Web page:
It seems to me that BYU football fell a little short in its quest for the National Championship of the Off-season title, bestowed by local media and Ute fans. It's a glorious achievement on which we anchor all our hopes and expectations. That way, when reality hits, our foundational Cougar belief system shatters and we spiral into a self-destructive cycle of anger, resentment, self-pity and finally madness. Oh the joy of sports fandom!
The "national champion of the off-season" vibe didn't hit me until the start of fall camp and it abruptly ended with Jordan Johnson's season ending injury. I still took the liberty of going through all the notes, stories, blogs, and media day material to create my expectations and the unfortunate possibilities that may kick off my slide into sports madness. Take a look at what I've found.
Some offseason news to get you excited
Other writers are hyping Taysom
Taysom Hill could do for BYU what Johnny Football did for A&M. This story wasn’t even from a local writer, but was probably the most flattering thing written about BYU’s team this year. Taysom Hill has similar athleticism, and is bigger and stronger than Manziel, minus the drinking and sleeping in.
Van Noy and Hoffman stayed
You may have heard this already, but BYU is bringing back its best two players, both talented enough to be drafted after their junior years. It doesn't seem to matter who BYU plays, Kyle Van Noy and Cody Hoffman have been able to get huge plays (and plays that would have been huge if the QB could hit a wide open receiver, or the opponents TE wouldn't somehow get a ball tipped right to him in the end zone). Paul Myerberg from USA Today believes Hoffman is a worthy All-American candidate, and Kyle Van Noy could be the best player. In. College. Football.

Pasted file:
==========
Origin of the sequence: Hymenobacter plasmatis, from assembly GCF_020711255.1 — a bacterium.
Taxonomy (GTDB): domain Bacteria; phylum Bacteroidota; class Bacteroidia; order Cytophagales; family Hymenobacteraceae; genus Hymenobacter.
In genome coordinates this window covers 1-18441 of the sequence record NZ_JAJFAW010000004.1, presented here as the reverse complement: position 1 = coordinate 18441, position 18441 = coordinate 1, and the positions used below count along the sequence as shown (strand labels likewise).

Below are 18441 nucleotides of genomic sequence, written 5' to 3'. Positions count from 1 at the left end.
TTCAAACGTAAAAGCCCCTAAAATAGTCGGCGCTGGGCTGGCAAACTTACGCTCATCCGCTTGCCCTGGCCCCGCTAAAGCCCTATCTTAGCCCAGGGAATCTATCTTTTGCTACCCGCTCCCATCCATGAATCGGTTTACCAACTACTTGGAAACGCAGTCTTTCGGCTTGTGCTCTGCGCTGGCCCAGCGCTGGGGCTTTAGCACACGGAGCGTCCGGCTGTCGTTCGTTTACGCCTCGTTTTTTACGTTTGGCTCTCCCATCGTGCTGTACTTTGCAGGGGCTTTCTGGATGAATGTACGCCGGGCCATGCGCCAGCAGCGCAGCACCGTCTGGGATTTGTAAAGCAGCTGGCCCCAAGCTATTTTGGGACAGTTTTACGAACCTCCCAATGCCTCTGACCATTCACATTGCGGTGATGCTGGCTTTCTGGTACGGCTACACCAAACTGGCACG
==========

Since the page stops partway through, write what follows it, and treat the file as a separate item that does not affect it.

Some improvement to look for in the offense
BYU's offense was really close in most games in 2012. If this year's offense can just score less (for the other team), they can win 2-3 close games, unlike last season. No really, the offense in 2012 didn't even need to score more touchdowns to win 2 extra games.
A return to what works
Anae is back! As much as fans complained about him when he was first here, BYU was at least in the top 35 in offensive stats. They averaged around 35 points per game. The offense won games where the defense was lacking, QBs threw way more TDs than INTs, and they (the QBs) didn’t get injured.
Anae helped make that happen. He also should bring the discipline required to keep the offense from giving up points to the opposing defense.
On the other hand...
Is Anae predictable?
Anae is back. He had predictable game plans the first time around, to the point where opposing teams supposedly knew what plays they were calling. Now he’s trying to get plays off faster, and he’s doing it partly by a new playbook, but one that may be even simpler. So, taking an already predictable playbook and replacing it with something simpler? I don’t see any way that could backfire on him. . .
Will the O-line deliver?
The offensive line was really bad last year. In case you missed it, watch this first play. And this (11:20 mark). Since then the best two players from that line graduated. So there’s no way they could be any worse...right?
Speaking of offensive line, apparently the center snapped some balls on the turf in spring ball, but it’s a lot easier to do in real games, right? Plus, when has a messed up a snap ended up hurting them?
How strong are our cornerbacks?
Lastly, BYU usually seems to have an issue with cornerback talent, but Bronco Mendenhall does a good job scheming around it. So far, injuries have eliminated two cornerbacks for the season (Trenton Trammell and Jordan Johnson), and two for the first few games (Mike Hague and Sam Lee), while another (Jacob Hannemann), went pro in baseball. That could be pretty challenging to adjust for, even for coach Mendenhall.
What will happen?
There are so many questions out there that will only prove themselves with time. I don’t know about you, but I can’t wait for the madness to begin. Go Cougars!